Immigration and Customs Enforcement (ICE) has been promoting the Trump administration’s goal of deporting undocumented immigrants as quickly as possible. Federal courts and “sanctuary cities” have acted as a hindrance to these efforts, but a recent case involving immigration activist Ravi Ragbir raises questions about the authority of these entities in challenging federal immigration policy.

Ragbir, director of the New Sanctuary Coalition of New York City, had a green card when he was convicted of wire fraud in 2000. He served a prison sentence and was ordered to be deported in 2006, but he was released on an order of supervision while he appealed his case. He was allowed to stay in the country as long as he completed periodic check-ins with ICE, but at his Jan. 11 check-in at the agency’s New York office he was taken into custody after being told that he had exhausted his appeals. Ragbir fainted at the office and was afterward placed in handcuffs and put in an ambulance with ICE officials.

According to The Intercept, supporters of Ragbir outside the agency building attempted to block the ambulance in an effort to prevent his deportation. Federal Protective Services officers and members of the New York Police Department’s Strategic Response Group tried to clear the crowd to allow the ambulance to pass. The crowd moved with it for several blocks before the vehicle was able to transport Ragbir and the ICE officers to Bellevue Hospital in Manhattan. After he was examined, Ragbir was taken to the Newark International Airport and sent to the Krome Detention Center in Florida.

Eighteen protesters were taken into custody during the New York incident in arrests that included “tearing clothes, slamming nonviolent protesters to the ground, and in several instances, choking people,” according to The Intercept. One officer who was involved is being transferred out of the Strategic Response Group as a result of an investigation.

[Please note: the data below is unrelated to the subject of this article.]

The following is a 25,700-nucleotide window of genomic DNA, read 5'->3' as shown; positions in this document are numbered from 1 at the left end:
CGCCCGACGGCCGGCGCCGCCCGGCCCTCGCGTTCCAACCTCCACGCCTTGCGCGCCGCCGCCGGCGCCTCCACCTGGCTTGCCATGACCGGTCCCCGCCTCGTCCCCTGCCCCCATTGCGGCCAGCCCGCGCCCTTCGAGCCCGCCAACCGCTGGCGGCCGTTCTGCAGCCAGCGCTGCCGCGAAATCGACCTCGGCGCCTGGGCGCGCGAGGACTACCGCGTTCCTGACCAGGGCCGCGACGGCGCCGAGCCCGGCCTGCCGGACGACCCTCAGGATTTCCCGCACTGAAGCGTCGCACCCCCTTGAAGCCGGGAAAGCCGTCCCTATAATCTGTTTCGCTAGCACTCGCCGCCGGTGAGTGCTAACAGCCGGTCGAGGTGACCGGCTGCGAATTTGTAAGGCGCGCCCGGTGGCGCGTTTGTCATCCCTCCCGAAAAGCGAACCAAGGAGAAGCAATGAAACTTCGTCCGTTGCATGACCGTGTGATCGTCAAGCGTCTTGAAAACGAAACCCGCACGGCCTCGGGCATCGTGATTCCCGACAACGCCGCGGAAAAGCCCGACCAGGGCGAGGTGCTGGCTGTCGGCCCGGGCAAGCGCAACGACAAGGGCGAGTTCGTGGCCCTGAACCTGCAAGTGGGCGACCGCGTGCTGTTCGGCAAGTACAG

The incident is especially significant given that a New York City law that forbids the use of city resources for immigration enforcement went into effect Jan. 11.

The Intercept continues:

NYPD officials and spokespeople for Mayor Bill de Blasio have consistently maintained that the police’s actions that day did not constitute collaboration with ICE, and that officers were simply responding to the public safety concerns presented by the protest. De Blasio issued a letter in support of Ragbir this week and has placed the blame for the events of January 11 on a “very purposeful and provocative action” by ICE. …

The questions go to the heart of what it means to be a “sanctuary city” — an already contested and malleable term — in the age of the Trump administration’s escalating deportation regime, and how far city officials are prepared to go to protect undocumented New Yorkers. For some city council members, the NYPD’s answers were not reassuring, with the police at one point awkwardly denying that their vehicular accompaniment to a deportation constituted an “escort” or cooperation at all.

“What happened on that day was some sort of coordination,” said an exasperated City Council Member Jumaane Williams, who was arrested at the January 11 protest. “You can’t pretend that it didn’t happen.” He went on: “You were enforcing local laws and I get it, but that was helping someone be deported, period.”

An NYPD lawyer responded to Williams that the charge of police participation in immigration enforcement that day was itself “dangerous.”